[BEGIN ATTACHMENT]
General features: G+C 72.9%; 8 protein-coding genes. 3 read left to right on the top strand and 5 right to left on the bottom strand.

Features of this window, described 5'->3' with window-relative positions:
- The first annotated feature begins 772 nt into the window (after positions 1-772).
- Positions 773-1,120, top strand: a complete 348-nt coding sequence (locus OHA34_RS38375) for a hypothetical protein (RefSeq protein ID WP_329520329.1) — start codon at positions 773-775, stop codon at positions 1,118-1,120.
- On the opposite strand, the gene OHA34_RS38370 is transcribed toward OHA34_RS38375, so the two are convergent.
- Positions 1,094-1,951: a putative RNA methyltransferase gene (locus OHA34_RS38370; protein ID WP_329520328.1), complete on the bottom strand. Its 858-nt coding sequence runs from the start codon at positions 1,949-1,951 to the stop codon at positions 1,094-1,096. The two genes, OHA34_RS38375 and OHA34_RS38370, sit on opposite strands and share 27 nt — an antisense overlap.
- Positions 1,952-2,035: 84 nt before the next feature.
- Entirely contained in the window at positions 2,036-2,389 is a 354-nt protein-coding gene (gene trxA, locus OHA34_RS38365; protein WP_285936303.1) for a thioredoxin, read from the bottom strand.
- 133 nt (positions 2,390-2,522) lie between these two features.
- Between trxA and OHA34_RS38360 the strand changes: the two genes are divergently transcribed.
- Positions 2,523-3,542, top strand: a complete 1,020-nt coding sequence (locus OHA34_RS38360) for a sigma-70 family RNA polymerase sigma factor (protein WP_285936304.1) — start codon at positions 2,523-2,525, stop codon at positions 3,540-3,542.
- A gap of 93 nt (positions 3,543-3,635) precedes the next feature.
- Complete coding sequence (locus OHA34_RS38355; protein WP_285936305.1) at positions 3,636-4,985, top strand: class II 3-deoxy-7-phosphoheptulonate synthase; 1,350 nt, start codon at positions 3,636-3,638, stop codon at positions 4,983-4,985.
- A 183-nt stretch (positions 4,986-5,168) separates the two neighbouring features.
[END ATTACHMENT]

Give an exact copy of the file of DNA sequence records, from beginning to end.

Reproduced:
General features: G+C 72.9%; 8 protein-coding genes. 3 read left to right on the top strand and 5 right to left on the bottom strand.

Features of this window, described 5'->3' with window-relative positions:
- The first annotated feature begins 772 nt into the window (after positions 1-772).
- Positions 773-1,120, top strand: a complete 348-nt coding sequence (locus OHA34_RS38375) for a hypothetical protein (RefSeq protein ID WP_329520329.1) — start codon at positions 773-775, stop codon at positions 1,118-1,120.
- On the opposite strand, the gene OHA34_RS38370 is transcribed toward OHA34_RS38375, so the two are convergent.
- Positions 1,094-1,951: a putative RNA methyltransferase gene (locus OHA34_RS38370; protein ID WP_329520328.1), complete on the bottom strand. Its 858-nt coding sequence runs from the start codon at positions 1,949-1,951 to the stop codon at positions 1,094-1,096. The two genes, OHA34_RS38375 and OHA34_RS38370, sit on opposite strands and share 27 nt — an antisense overlap.
- Positions 1,952-2,035: 84 nt before the next feature.
- Entirely contained in the window at positions 2,036-2,389 is a 354-nt protein-coding gene (gene trxA, locus OHA34_RS38365; protein WP_285936303.1) for a thioredoxin, read from the bottom strand.
- 133 nt (positions 2,390-2,522) lie between these two features.
- Between trxA and OHA34_RS38360 the strand changes: the two genes are divergently transcribed.
- Positions 2,523-3,542, top strand: a complete 1,020-nt coding sequence (locus OHA34_RS38360) for a sigma-70 family RNA polymerase sigma factor (protein WP_285936304.1) — start codon at positions 2,523-2,525, stop codon at positions 3,540-3,542.
- A gap of 93 nt (positions 3,543-3,635) precedes the next feature.
- Complete coding sequence (locus OHA34_RS38355; protein WP_285936305.1) at positions 3,636-4,985, top strand: class II 3-deoxy-7-phosphoheptulonate synthase; 1,350 nt, start codon at positions 3,636-3,638, stop codon at positions 4,983-4,985.
- A 183-nt stretch (positions 4,986-5,168) separates the two neighbouring features.